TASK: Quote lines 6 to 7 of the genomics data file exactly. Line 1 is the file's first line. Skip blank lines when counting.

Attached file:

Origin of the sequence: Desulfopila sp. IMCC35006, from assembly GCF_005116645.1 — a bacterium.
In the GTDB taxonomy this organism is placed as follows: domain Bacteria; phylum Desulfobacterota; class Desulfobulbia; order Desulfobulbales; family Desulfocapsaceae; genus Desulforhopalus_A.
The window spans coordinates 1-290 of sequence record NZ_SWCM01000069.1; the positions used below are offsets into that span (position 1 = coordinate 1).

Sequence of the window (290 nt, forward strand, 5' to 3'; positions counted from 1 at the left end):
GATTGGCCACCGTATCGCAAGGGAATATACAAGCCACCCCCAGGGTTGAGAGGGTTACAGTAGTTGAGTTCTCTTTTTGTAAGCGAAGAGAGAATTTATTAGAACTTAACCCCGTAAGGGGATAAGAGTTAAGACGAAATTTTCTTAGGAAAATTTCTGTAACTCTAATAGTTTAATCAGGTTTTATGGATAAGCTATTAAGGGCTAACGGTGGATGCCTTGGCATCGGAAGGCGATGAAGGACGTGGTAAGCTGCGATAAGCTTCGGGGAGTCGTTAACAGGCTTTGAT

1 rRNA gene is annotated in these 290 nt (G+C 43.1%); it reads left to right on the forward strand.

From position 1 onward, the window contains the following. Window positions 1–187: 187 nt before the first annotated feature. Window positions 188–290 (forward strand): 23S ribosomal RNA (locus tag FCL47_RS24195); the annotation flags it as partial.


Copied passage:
1 rRNA gene is annotated in these 290 nt (G+C 43.1%); it reads left to right on the forward strand.

From position 1 onward, the window contains the following. Window positions 1–187: 187 nt before the first annotated feature. Window positions 188–290 (forward strand): 23S ribosomal RNA (locus tag FCL47_RS24195); the annotation flags it as partial.